Serial Part 3

This is the third installment of a novel I’m serializing, posting chapters on Mondays, Wednesdays, and Fridays. The first chapter is here, and the previous chapter is here. Feel free to spread the word to others who might enjoy it. For updates on when each chapter is posted, you can follow me on Twitter.

Chapter Three

            Dawn’s aunts spent her entire birthday cleaning the house top-to-bottom. She couldn’t think of why they’d made her stay home, since they wouldn’t let her help. They just had her sit nearby and sing for them while they worked. For perhaps the first time in her life, she was tired of singing and desperately wanted to do something else, even pick up a brush and help scrub, but they wouldn’t let her leave whichever room they were working on at the time.

“It will be sunset in a few hours,” Matilda said when they finished scrubbing the bathroom late in the day. She sounded awfully pleased about that.

“That means we’d better hurry and finish,” Mariel said.

“I could help,” Dawn offered.

“No, dear, you just sit and sing like a good girl,” Matilda said, patting her on the top of the head. “Your music makes the work go faster for us.”

“The timing of sunset does vary from place to place,” Miriam said. She picked up her bucket of cleaning tools and led the group through the living room to the kitchen. “Sunset here doesn’t mean anything.”

“Is something supposed to happen at sunset—here or somewhere else?” Dawn asked.

Mariel and Matilda turned to glare at Miriam, who flushed pink. “I only meant that we wanted to have the work done by sunset, but if we didn’t finish, we could console ourselves with the fact that it’s still daylight somewhere,” Miriam said.

Dawn laughed. “I’ll have to remember that the next time I want to stay up past my bedtime. It’s still earlier somewhere else.”

As she followed her aunts through the living room, Dawn glanced at the grandfather clock. It was nearly four, plenty of time after school let out for Lucy to have made it downtown to the theater to check the audition results. Why hadn’t she called yet?

The thought crossed her mind that the aunts might have forgotten to pay the phone bill. She said she needed a bathroom break and stopped by the phone niche in the hallway to check for a dial tone. The phone was still working. Then it occurred to her that it was Lucy’s birthday, too, and her mother was having a big party that night. Lucy was probably busy, and it had been selfish of Dawn to ask her to run an errand for her. She’d find out soon enough if she got the part.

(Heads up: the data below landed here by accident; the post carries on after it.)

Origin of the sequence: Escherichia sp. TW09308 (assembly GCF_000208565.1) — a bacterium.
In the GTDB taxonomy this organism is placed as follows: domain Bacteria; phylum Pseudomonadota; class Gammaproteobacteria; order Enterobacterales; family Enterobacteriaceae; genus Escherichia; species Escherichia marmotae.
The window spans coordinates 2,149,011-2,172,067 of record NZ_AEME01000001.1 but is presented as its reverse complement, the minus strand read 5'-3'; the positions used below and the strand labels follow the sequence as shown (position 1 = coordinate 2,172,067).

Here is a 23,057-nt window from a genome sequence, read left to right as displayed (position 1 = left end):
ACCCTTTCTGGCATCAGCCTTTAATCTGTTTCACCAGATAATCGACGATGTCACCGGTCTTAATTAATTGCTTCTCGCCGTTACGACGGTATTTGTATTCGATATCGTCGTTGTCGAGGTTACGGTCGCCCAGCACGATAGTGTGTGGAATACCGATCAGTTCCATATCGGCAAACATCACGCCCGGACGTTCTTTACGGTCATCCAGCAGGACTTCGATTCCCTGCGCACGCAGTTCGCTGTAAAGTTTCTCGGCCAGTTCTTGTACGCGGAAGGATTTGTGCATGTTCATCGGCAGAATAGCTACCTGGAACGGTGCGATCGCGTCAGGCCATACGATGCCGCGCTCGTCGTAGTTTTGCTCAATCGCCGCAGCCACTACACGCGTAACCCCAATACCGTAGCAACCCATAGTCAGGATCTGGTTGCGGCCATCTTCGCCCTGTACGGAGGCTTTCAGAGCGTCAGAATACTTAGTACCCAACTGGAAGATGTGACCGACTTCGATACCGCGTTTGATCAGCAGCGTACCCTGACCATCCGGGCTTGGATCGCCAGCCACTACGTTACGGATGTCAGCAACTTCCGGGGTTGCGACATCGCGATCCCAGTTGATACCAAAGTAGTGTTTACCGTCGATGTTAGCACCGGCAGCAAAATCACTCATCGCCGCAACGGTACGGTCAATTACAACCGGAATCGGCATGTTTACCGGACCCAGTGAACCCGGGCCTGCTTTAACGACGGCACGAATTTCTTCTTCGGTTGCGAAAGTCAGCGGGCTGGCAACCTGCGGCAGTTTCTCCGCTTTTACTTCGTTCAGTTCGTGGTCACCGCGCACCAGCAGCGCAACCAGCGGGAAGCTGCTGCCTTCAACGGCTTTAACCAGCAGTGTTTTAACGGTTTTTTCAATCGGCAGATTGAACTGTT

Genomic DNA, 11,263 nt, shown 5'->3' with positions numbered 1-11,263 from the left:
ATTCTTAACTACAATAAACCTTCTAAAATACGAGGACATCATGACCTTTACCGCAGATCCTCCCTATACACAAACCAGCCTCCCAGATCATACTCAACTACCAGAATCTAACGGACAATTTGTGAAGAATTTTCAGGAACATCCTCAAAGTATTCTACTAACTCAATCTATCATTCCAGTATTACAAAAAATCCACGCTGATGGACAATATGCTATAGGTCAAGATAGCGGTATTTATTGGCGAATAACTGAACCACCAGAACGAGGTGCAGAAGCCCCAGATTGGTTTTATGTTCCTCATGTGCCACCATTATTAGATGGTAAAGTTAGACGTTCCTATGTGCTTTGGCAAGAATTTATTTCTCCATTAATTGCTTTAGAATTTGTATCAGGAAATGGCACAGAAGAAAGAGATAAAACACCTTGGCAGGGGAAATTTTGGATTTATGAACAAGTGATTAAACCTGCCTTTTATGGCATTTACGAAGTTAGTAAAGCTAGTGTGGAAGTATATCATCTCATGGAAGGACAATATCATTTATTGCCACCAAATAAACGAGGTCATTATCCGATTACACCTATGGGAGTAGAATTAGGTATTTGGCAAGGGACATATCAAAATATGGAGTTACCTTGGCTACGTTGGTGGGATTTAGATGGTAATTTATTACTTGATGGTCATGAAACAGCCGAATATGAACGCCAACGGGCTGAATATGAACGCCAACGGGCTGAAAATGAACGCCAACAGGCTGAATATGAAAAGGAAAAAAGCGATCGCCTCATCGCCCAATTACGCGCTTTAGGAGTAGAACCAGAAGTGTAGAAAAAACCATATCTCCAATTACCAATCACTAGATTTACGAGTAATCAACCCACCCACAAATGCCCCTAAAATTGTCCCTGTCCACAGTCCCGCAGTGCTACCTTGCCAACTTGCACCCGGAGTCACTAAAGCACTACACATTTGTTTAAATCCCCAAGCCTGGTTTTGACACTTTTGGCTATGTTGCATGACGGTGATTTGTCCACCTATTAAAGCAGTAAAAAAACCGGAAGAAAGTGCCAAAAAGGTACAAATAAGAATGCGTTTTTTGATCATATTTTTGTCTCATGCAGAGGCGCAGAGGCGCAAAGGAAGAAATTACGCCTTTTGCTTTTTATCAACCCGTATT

When they finished cleaning, the aunts sent Dawn off to her room to change for dinner. “Your best dress, mind you,” Matilda said. “This is a special occasion. And brush your hair.” Dawn put a record on and hummed softly along with it while she changed into a lacy white dress and put a bow in her hair.

She came back to the living room to find Matilda peering through the curtains into the back yard. “I think the sun has set!” she called out.

Mariel went to the sideboard and poured a red liquid from a crystal decanter into three tiny stemmed glasses, then hesitated, glanced at Dawn, and poured a smaller amount of liquid into a fourth glass. She handed the glasses to the other aunts, then the one with the smallest amount to Dawn. “You are sixteen, after all,” she said with a rare smile. “You might as well get your first taste.”

“Like I told you earlier, the sun sets at different times in different places,” Miriam muttered. “The days may not even line up properly.”

Mariel ignored her and raised her glass. Matilda immediately followed suit, so enthusiastically that some of the liquid sloshed over the rim of her glass. Mariel glared at Miriam until she, too, raised her glass. “To our Dawn on her sixteenth birthday,” Mariel said. “And to the beginning of the rest of her life.” Miriam downed her drink in one gulp, her eyes still narrowed into a frown, while Matilda sipped daintily at hers, her pinky extended. “Go on, drink up,” Mariel encouraged Dawn. Dawn took a sip, then had to gasp for breath. It tasted like a combination of cherries and gasoline. Surely this couldn’t be what the popular kids drank on weekends for fun. Mariel patted her on the back while she sputtered and coughed.